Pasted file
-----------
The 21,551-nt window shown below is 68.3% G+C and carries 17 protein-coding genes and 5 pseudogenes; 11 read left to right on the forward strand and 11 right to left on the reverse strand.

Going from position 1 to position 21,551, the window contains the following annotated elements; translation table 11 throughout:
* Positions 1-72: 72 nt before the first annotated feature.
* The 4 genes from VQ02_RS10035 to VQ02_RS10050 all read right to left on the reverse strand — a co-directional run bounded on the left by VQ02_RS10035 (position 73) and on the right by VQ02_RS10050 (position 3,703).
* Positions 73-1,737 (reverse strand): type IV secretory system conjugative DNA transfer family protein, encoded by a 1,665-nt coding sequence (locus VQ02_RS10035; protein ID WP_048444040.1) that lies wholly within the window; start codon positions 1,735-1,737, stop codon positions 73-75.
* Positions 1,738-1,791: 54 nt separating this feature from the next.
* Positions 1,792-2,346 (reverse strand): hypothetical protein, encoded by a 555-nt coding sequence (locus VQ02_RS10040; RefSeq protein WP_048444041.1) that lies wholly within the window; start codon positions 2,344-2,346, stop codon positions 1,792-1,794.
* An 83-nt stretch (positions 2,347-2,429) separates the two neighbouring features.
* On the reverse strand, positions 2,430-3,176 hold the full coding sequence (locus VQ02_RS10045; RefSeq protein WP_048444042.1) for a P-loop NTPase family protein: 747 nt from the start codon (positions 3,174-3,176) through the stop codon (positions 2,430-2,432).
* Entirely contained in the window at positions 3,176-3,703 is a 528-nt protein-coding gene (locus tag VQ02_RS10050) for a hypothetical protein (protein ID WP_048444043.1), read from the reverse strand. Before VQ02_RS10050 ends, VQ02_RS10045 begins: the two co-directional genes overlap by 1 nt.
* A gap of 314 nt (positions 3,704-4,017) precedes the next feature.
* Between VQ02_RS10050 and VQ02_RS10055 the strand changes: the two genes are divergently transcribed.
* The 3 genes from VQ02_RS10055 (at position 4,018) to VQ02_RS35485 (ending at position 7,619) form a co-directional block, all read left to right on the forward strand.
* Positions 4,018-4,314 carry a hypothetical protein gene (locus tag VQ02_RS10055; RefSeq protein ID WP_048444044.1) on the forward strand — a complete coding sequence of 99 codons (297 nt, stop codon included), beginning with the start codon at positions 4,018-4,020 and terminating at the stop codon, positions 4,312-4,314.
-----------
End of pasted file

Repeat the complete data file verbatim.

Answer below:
The 21,551-nt window shown below is 68.3% G+C and carries 17 protein-coding genes and 5 pseudogenes; 11 read left to right on the forward strand and 11 right to left on the reverse strand.

Going from position 1 to position 21,551, the window contains the following annotated elements; translation table 11 throughout:
* Positions 1-72: 72 nt before the first annotated feature.
* The 4 genes from VQ02_RS10035 to VQ02_RS10050 all read right to left on the reverse strand — a co-directional run bounded on the left by VQ02_RS10035 (position 73) and on the right by VQ02_RS10050 (position 3,703).
* Positions 73-1,737 (reverse strand): type IV secretory system conjugative DNA transfer family protein, encoded by a 1,665-nt coding sequence (locus VQ02_RS10035; protein ID WP_048444040.1) that lies wholly within the window; start codon positions 1,735-1,737, stop codon positions 73-75.
* Positions 1,738-1,791: 54 nt separating this feature from the next.
* Positions 1,792-2,346 (reverse strand): hypothetical protein, encoded by a 555-nt coding sequence (locus VQ02_RS10040; RefSeq protein WP_048444041.1) that lies wholly within the window; start codon positions 2,344-2,346, stop codon positions 1,792-1,794.
* An 83-nt stretch (positions 2,347-2,429) separates the two neighbouring features.
* On the reverse strand, positions 2,430-3,176 hold the full coding sequence (locus VQ02_RS10045; RefSeq protein WP_048444042.1) for a P-loop NTPase family protein: 747 nt from the start codon (positions 3,174-3,176) through the stop codon (positions 2,430-2,432).
* Entirely contained in the window at positions 3,176-3,703 is a 528-nt protein-coding gene (locus tag VQ02_RS10050) for a hypothetical protein (protein ID WP_048444043.1), read from the reverse strand. Before VQ02_RS10050 ends, VQ02_RS10045 begins: the two co-directional genes overlap by 1 nt.
* A gap of 314 nt (positions 3,704-4,017) precedes the next feature.
* Between VQ02_RS10050 and VQ02_RS10055 the strand changes: the two genes are divergently transcribed.
* The 3 genes from VQ02_RS10055 (at position 4,018) to VQ02_RS35485 (ending at position 7,619) form a co-directional block, all read left to right on the forward strand.
* Positions 4,018-4,314 carry a hypothetical protein gene (locus tag VQ02_RS10055; RefSeq protein ID WP_048444044.1) on the forward strand — a complete coding sequence of 99 codons (297 nt, stop codon included), beginning with the start codon at positions 4,018-4,020 and terminating at the stop codon, positions 4,312-4,314.